By Tabitha Miller, Finance Director
Sedona AZ (April 9, 2015) – Like most years, the City of Sedona’s budget process started in December. To be precise, it began on December 5, 2014. The first step in the budget process is to set goals and priorities that will guide how the City allocates funds in the next fiscal year, which runs from July 1, 2015 to June 30, 2016. This is not as easy as it sounds and this process took several City Council meetings and many hours of discussion. Of course, the first question one might ask is how much money does the City have and how much can it afford to spend? The first part of that question is easy – as of February 28, 2015, the City had $44,717,946.71 in the bank held as cash or as investments that could be sold for cash.
The harder question is how much can the City afford and how should it allocate those funds? If you ask one hundred citizens how the City should use its funds, I suspect you will get a hundred different answers. Here are a few, but certainly not all of the thoughts:
- Pay off the City’s debt
- Save it as reserves for the future
- Fix all the drainage problems in the City
- Reduce traffic congestion
- Give it to community groups
- Give it back to the citizens
- Build or buy affordable housing
- Build more dog parks
- Build more children’s parks
- Invest in the arts
- Build a new police station
Even the seven elected City Council members have different answers to the question.
Paying off debt and saving for the future is what most of us fiscally conservative individuals would personally do with extra funds. While $44.7 million is a lot of money by almost any standard, it doesn’t go as far as we would like. The current City debt principal balance is $46.6 million, not including the interest, and exceeds all of the money in the City’s coffers. Unlike most of our mortgages, municipal bonds cannot be prepaid (excepting limited call options). This means that the City would also have to set aside enough money to cover the interest that exceeds earnings on conservative investments. The current interest is an additional $25 million.
Creating reserves or savings is a great idea and one that the City Council implemented years ago. A portion of the $44.7 million is designated as operating or rainy day reserves. By policy the City reserves fifty percent (50%) of the General Fund’s annual operating budget which currently equals $7.4 million. The City also reserves an average year’s debt service payments for the Wastewater Fund, plus ten percent of the operating expenses and twenty percent of the planned capital expenses for a given year. The current Wastewater Fund reserve is $6.4 million.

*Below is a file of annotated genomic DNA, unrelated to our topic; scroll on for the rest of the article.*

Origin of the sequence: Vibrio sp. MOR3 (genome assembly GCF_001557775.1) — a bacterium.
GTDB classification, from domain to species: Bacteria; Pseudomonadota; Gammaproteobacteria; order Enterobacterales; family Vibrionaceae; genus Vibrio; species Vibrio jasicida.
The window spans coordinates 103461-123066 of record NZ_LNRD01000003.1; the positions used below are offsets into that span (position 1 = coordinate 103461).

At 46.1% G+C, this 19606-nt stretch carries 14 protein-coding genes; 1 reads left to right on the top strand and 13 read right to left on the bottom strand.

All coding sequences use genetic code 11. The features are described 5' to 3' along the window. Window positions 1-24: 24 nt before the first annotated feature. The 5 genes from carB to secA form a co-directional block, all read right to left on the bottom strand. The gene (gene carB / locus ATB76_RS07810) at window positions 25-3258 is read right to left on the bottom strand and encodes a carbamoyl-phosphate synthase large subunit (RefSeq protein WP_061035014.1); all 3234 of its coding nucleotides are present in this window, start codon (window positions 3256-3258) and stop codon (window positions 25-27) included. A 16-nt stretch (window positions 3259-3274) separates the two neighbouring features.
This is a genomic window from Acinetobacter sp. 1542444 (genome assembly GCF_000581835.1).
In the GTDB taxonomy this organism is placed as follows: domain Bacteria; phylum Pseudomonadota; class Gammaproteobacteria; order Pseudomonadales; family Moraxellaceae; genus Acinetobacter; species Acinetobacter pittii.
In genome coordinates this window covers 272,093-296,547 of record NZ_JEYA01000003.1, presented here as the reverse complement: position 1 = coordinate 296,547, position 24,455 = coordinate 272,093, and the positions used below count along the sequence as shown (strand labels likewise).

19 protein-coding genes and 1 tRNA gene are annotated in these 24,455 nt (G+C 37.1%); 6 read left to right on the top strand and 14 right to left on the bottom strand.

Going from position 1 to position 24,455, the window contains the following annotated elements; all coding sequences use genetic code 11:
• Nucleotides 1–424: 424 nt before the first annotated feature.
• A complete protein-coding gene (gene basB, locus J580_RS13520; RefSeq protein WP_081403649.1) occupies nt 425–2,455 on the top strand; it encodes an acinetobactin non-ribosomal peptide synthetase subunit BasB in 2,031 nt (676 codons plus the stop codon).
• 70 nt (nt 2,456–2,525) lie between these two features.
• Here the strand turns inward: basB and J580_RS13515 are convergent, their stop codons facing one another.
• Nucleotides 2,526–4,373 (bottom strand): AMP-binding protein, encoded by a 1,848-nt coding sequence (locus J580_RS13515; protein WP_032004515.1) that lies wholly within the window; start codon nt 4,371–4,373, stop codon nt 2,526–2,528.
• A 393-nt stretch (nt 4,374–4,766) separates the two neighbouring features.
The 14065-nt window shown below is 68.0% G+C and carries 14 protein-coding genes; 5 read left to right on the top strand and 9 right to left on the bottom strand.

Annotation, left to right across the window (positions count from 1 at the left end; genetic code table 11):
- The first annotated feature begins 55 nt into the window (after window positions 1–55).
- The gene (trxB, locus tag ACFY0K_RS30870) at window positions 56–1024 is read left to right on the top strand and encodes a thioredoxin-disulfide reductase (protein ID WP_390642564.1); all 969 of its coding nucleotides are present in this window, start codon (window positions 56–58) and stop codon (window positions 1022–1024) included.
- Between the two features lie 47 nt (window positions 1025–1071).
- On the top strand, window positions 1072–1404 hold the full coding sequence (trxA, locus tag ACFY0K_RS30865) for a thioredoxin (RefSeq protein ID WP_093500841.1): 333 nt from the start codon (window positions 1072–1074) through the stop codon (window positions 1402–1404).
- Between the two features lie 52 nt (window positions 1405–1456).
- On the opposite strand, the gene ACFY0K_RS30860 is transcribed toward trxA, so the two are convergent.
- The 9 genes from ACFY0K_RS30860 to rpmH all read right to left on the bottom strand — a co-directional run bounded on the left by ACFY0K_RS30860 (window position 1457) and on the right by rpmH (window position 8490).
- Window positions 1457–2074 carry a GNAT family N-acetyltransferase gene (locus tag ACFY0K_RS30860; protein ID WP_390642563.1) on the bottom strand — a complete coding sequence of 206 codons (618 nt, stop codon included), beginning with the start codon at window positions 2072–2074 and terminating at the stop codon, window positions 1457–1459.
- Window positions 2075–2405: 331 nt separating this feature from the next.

An additional $1.6 Million is reserved for future debt payments. This means that $15.4 million or more than a third of the cash balance is already set aside as “savings.” The question then becomes should this number be more or less? While saving is always fiscally conservative, there is an argument against cities building up big reserves. Today’s citizens and visitors fund those reserves but tomorrow’s citizens and visitors receive the city services or benefits when those funds are spent in the future.
One of the biggest challenges in deciding how to spend City money is the legal limitations on how certain funds can be spent. After subtracting the $15.4 million operating reserves, $29.3 million remains available.
However, $18.8 million of that amount is limited to specific uses or projects, leaving $10.5 million. For example, the development impact fees, collected by the City to offset the impact of development, must be spent on specific projects such as law enforcement, traffic, parks acquisition or for improvements within certain drainage basins.
Similarly, certain funds received from other governments are limited in how they can be used. The City receives funds annually from Coconino County which must be used for drainage improvements in Coconino County. Yavapai County provides funds that can only be used for drainage improvements within Yavapai County. The Highway User Revenue Funds received from the State of Arizona must be used for street maintenance and repairs. Funds associated with the Wastewater or sewer utility must be held for and invested in the utility and cannot be used for other government purposes. Similarly, grant funds received by the City almost always have specific limitations on how they can be used. All of these funds provide resources for important needs of the City and should be used to fund those impacts but often are not nearly enough to fund the projects the City needs.
Every year, City staff and the City Council grapple with how to allocate funds to meet the goals and often diverse and sometimes opposing priorities of the City. This is in addition to continuing to operate the day-to-day business of the City such as answering 911 calls, maintaining the City parks and roads, and treating City sewer.
In the end, the City Council does a little bit of each priority, never enough of some, and too of much of others.